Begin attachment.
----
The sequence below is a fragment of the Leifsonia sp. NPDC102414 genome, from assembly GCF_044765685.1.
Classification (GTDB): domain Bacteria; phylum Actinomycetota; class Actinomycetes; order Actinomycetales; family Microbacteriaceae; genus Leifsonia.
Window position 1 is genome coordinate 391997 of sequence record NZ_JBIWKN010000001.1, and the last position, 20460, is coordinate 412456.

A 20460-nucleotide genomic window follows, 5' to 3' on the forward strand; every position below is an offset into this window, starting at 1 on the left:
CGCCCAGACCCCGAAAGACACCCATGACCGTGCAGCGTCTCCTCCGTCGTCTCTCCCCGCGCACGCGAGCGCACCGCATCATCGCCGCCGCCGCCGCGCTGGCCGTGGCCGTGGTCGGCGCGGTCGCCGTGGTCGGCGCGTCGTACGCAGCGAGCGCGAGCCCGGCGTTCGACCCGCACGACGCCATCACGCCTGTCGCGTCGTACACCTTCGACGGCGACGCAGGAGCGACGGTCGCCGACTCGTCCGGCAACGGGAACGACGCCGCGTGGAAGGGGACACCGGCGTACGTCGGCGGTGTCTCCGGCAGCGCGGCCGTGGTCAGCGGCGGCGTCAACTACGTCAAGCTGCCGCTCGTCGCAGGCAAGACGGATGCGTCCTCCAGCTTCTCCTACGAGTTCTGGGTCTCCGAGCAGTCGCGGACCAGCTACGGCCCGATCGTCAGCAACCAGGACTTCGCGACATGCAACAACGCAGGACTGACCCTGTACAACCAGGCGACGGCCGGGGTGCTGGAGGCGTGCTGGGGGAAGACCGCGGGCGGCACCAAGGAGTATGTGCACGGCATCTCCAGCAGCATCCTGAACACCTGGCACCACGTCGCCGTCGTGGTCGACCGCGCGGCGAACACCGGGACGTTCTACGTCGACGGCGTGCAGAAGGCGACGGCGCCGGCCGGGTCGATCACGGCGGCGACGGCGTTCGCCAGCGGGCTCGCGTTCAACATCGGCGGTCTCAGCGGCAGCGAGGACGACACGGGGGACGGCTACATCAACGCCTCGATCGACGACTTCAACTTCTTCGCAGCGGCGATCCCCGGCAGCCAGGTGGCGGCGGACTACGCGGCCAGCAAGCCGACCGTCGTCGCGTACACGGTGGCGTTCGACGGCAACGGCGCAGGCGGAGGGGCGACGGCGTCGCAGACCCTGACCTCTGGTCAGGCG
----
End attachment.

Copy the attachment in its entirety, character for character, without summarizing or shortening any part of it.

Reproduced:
The sequence below is a fragment of the Leifsonia sp. NPDC102414 genome, from assembly GCF_044765685.1.
Classification (GTDB): domain Bacteria; phylum Actinomycetota; class Actinomycetes; order Actinomycetales; family Microbacteriaceae; genus Leifsonia.
Window position 1 is genome coordinate 391997 of sequence record NZ_JBIWKN010000001.1, and the last position, 20460, is coordinate 412456.

A 20460-nucleotide genomic window follows, 5' to 3' on the forward strand; every position below is an offset into this window, starting at 1 on the left:
CGCCCAGACCCCGAAAGACACCCATGACCGTGCAGCGTCTCCTCCGTCGTCTCTCCCCGCGCACGCGAGCGCACCGCATCATCGCCGCCGCCGCCGCGCTGGCCGTGGCCGTGGTCGGCGCGGTCGCCGTGGTCGGCGCGTCGTACGCAGCGAGCGCGAGCCCGGCGTTCGACCCGCACGACGCCATCACGCCTGTCGCGTCGTACACCTTCGACGGCGACGCAGGAGCGACGGTCGCCGACTCGTCCGGCAACGGGAACGACGCCGCGTGGAAGGGGACACCGGCGTACGTCGGCGGTGTCTCCGGCAGCGCGGCCGTGGTCAGCGGCGGCGTCAACTACGTCAAGCTGCCGCTCGTCGCAGGCAAGACGGATGCGTCCTCCAGCTTCTCCTACGAGTTCTGGGTCTCCGAGCAGTCGCGGACCAGCTACGGCCCGATCGTCAGCAACCAGGACTTCGCGACATGCAACAACGCAGGACTGACCCTGTACAACCAGGCGACGGCCGGGGTGCTGGAGGCGTGCTGGGGGAAGACCGCGGGCGGCACCAAGGAGTATGTGCACGGCATCTCCAGCAGCATCCTGAACACCTGGCACCACGTCGCCGTCGTGGTCGACCGCGCGGCGAACACCGGGACGTTCTACGTCGACGGCGTGCAGAAGGCGACGGCGCCGGCCGGGTCGATCACGGCGGCGACGGCGTTCGCCAGCGGGCTCGCGTTCAACATCGGCGGTCTCAGCGGCAGCGAGGACGACACGGGGGACGGCTACATCAACGCCTCGATCGACGACTTCAACTTCTTCGCAGCGGCGATCCCCGGCAGCCAGGTGGCGGCGGACTACGCGGCCAGCAAGCCGACCGTCGTCGCGTACACGGTGGCGTTCGACGGCAACGGCGCAGGCGGAGGGGCGACGGCGTCGCAGACCCTGACCTCTGGTCAGGCG